Wednesday’s Meritage – Wine Quiz Answer, Le Féret, En Premeur Tales, 1WD Giveaway and more
Let’s start from the answer to the wine quiz #59, Grape Trivia – Zinfandel. In the quiz, you were supposed to answer 5 questions about California’s star grape, Zinfandel.
I know many people prefer to answer quizzes in the Google-free form – however, this Zinfandel quiz was somewhat of an exception. Let’s move on to the answers.
Q1: It was established recently that Zinfandel existed in Croatia under a different name, at least from the 15th century. Do you know what was that name?
A1. This was actually a tricky question. People, I mentioned Crljenak Kaštelanski right in the text of the quiz – I was hoping that this would be enough of a hint that this will not be a right answer. If someone will look into Wikipedia, you will be able to find that “After years of research and DNA testing of vines from vineyards across the globe, a single 90 year old grape vine from the garden of an elderly lady in Split, Croatia, provided the evidence to show that Zinfandel was a Croatian grape that has been known as Tribidrag since at least the 15th century.” So the correct answer for the question #1 is Tribidrag.
Q2: While Zinfandel typically listed on the label, very often some other grapes are added to the blend. Name one grape which can be considered a traditional blending partner of Zinfandel
A2: Petite Sirah. Look at the information on many Zinfandel wines, and you will often see at least some percentage of Petit Sirah to be a part of the blend.
Q3: Pink Zinfandel was discovered by accident. Can you explain how that happen, and possibly use the proper winemaking term for the “accident”
A3: Oops, sorry, I should’ve being checking my writing. It is actually White Zinfandel, not Pink, of course – pink is just a color… Anyway, I see that many of you figured out what I meant ( I will still correct the question) – yes, White Zinfandel was discovered as a result of the accident, which is called “stuck fermentation” – all the yeast dies and fermentation stopped before sugar was fully converted into the alcohol.
Q4: Two California winemakers are largely credited with putting red Zinfandel wines on the wine map. Can you name them?
A4: Most of you mentioned only the wineries – and the question was actually about the winemakers. But thedrunkencyclist was correct mentioning Ridge and Ravenswood – Paul Draper of Ridge and Joel Peterson of Ravenswood are largely considered the pioneers of California Zinfandel.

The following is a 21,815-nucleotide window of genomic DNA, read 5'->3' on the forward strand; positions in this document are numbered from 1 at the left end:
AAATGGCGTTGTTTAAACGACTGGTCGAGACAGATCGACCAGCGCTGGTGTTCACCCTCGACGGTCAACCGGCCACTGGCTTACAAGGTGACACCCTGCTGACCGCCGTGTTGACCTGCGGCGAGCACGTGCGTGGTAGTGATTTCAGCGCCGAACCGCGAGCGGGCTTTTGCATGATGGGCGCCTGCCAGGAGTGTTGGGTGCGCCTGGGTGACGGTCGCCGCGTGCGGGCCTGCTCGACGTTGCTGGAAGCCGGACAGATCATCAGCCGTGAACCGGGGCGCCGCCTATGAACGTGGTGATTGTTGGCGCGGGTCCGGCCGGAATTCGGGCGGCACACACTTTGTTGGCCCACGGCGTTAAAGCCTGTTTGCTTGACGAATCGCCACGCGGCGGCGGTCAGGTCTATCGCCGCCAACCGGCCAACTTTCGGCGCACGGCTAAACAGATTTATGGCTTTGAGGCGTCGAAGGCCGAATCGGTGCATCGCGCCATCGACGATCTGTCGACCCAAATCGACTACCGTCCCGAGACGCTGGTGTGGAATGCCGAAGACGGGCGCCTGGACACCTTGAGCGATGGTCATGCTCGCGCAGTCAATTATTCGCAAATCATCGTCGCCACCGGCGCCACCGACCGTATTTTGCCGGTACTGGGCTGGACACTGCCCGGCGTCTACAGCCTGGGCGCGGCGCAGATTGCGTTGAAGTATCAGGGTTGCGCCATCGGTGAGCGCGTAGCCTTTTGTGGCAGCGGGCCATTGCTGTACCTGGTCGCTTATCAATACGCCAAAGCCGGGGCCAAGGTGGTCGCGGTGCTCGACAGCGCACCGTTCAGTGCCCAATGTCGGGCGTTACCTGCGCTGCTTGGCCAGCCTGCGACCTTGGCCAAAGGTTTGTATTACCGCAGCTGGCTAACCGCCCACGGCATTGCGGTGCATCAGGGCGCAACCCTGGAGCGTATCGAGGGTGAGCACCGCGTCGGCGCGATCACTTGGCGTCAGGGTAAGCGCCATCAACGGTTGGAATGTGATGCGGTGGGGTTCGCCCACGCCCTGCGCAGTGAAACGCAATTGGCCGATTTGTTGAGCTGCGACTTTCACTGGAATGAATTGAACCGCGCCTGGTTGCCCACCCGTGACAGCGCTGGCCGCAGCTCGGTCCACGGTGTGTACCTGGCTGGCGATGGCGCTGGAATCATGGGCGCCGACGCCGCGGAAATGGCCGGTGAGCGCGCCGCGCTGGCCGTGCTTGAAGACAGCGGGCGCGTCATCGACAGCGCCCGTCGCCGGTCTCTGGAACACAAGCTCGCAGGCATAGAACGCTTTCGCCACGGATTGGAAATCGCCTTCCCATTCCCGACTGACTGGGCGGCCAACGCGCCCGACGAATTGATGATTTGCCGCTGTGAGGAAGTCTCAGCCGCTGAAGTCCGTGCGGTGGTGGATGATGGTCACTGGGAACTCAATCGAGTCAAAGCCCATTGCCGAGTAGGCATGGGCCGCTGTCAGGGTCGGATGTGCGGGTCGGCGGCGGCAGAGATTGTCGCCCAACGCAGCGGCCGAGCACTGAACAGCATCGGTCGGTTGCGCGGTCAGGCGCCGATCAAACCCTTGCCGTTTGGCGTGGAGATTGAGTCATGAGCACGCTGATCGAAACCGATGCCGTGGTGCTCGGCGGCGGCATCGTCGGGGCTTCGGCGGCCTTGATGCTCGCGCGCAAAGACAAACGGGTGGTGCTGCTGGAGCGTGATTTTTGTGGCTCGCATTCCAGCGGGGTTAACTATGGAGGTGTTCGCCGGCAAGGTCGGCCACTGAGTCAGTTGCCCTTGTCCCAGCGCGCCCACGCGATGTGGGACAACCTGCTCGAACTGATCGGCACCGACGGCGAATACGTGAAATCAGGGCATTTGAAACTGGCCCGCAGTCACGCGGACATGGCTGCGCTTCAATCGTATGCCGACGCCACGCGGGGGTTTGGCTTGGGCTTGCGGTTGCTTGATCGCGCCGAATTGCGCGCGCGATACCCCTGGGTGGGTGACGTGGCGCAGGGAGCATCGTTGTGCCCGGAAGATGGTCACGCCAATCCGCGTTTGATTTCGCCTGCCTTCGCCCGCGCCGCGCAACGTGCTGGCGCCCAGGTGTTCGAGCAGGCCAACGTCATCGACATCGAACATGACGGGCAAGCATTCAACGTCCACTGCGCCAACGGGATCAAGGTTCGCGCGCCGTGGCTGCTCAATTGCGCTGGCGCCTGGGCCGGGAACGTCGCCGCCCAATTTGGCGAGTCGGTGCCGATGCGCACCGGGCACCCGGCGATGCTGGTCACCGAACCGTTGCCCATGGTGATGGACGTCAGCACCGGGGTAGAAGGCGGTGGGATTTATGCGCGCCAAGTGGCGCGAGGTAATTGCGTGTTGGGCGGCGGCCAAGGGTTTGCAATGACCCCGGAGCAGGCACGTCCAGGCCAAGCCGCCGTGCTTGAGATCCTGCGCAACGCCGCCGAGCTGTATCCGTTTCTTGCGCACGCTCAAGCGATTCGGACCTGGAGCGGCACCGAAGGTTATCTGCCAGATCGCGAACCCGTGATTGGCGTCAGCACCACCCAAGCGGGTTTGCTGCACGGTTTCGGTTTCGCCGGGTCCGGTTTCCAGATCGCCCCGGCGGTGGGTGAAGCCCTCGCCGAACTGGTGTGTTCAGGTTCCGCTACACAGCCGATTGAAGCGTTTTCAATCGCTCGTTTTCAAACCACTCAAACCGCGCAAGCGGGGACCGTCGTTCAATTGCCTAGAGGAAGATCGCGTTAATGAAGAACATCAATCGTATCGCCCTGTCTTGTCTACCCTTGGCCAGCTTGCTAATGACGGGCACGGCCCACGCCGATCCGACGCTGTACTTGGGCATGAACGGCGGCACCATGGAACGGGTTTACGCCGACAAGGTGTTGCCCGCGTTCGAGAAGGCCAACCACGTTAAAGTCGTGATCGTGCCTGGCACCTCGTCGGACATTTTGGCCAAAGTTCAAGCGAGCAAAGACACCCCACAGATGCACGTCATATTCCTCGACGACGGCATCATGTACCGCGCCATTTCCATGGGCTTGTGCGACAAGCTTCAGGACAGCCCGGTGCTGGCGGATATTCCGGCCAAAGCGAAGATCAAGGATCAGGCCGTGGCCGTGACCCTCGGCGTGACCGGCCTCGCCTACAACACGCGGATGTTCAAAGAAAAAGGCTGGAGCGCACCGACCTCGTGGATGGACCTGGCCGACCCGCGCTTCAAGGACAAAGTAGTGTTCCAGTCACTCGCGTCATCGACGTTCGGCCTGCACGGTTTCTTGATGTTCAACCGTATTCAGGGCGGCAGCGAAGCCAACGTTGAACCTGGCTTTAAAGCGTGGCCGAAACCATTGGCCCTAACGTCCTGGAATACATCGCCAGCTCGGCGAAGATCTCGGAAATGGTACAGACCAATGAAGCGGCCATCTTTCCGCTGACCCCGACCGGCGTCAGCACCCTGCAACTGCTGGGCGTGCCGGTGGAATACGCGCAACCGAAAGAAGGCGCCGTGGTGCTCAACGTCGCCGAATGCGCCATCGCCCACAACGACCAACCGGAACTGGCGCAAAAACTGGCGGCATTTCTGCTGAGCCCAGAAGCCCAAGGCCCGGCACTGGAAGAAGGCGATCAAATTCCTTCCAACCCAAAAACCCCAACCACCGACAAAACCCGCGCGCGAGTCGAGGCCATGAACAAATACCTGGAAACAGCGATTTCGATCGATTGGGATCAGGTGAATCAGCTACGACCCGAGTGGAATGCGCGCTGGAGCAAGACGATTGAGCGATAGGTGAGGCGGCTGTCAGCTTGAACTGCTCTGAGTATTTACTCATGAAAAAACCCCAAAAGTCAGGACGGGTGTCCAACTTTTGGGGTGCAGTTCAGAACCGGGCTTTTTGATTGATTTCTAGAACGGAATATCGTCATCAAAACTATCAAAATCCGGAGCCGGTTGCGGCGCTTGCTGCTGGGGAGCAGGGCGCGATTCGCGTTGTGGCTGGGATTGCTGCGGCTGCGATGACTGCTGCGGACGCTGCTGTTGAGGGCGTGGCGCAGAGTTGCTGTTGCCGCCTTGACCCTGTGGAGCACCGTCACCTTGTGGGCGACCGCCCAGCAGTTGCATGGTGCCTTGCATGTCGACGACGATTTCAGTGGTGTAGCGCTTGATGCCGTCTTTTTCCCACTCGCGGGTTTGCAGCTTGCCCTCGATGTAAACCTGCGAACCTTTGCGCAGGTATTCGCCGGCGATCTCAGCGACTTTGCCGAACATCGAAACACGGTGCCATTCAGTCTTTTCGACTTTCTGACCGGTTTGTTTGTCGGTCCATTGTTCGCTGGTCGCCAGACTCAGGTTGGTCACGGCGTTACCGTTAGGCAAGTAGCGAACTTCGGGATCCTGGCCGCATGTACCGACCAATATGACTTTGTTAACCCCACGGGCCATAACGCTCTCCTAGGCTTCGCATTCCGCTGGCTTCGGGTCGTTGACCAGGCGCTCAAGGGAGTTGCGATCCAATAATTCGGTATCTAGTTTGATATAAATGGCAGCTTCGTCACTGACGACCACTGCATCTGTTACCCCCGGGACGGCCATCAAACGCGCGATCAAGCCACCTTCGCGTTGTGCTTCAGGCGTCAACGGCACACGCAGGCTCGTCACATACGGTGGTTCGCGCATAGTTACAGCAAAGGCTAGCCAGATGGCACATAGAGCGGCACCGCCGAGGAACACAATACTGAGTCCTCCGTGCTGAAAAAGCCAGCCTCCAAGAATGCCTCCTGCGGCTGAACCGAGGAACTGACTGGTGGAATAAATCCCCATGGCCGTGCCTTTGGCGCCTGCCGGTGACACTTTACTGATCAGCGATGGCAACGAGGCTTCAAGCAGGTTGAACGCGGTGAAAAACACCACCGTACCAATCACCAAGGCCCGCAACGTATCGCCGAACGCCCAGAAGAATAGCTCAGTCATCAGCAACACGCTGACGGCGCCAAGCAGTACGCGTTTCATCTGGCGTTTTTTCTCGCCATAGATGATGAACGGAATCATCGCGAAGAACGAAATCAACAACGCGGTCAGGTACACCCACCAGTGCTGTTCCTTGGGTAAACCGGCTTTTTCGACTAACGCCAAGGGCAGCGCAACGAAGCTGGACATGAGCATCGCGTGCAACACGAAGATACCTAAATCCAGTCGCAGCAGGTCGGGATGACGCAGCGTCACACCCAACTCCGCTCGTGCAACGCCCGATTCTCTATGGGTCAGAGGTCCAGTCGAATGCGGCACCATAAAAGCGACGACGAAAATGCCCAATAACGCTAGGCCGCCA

Q5: Most of the well known Zinfandel producers still make other wines from the different grapes. But there is one winery in California ( at least that I know of), which make nothing but Zinfandel wines. Can you name that winery?
A5: Yes, this was a tough question too. Most of the famous Zinfandel producers – Turley, Ravenswood, Rosenbloom, Seghesio, Robert Biale, and so on – are all producing other wines in addition to their great Zinfandels. The only winery I know of which produces Zinfandel and nothing but Zinfandel is Wine Guerilla – it is not for nothing they are calling themselves “An Art and Soul of Zinfandel”. Take a look at their line up – they are currently offering 13 different kinds of Zinfandel – and nothing but Zinfandel.
Summing it up, we don’t have winners this week, and Jeff, a.k.a. thedrunkencyclist gets an honorable mention with 3 correct answers out of 5.
Now, to the interesting stuff around vine and the web!
Have you heard of Editions Féret? I have to admit that I didn’t, not until I read a Wine Spectator article called “The Book that Defined Bordeaux“. It appears that the book, now called Editions Féret, or simply Le Féret, which started exactly 200 years ago as 84 pages travel guide, and had grown to become a 2,296 pages bible, largely defined Bordeaux wines, starting from famous 1855 classification – it was that book which rated the wines simply based on their prices in 1850, which was taken as a foundation of 1855 classification. Read the article, I think it is quite interesting.
According the post on Dr.Vino’s blog, it appears that during En Premeur, a primary Bordeaux event where new vintages are presented, one and the same wine can be “processed ” differently for the different groups of tasters – Americans will get the wine exposed to more of the new oak, and the same wine for the French audience will be finished to have more subtle showing of the fruit. Is it true? I have no idea. But it gets a final product into an interesting perspective – does it mean that one and the same Bordeaux wine can taste differently depending on where you will buy it ( in US or in Europe)? Hmmm…
Do you like giveaways? Of course you do, who doesn’t? So assuming that you do, please go and check this post at 1WineDude web site – if you leave a comment there, you will get a chance to wine one of the 5 memberships in the French Wine Society. I think it is not a bad deal, huh?
Last but not least – mark your calendars for June 19th – and make room in your wine cellars and their equivalents. Yep – WTSO is doing it again! Famous Cheapskate Wednesday is coming into town on June 19th – for more information please visit WTSO web site (you can find link in the “Buying Wine section to your right) or click this link.
That’s all I have for you for today, folks – the glass is empty. But refill is on on its way. Until the next time – cheers!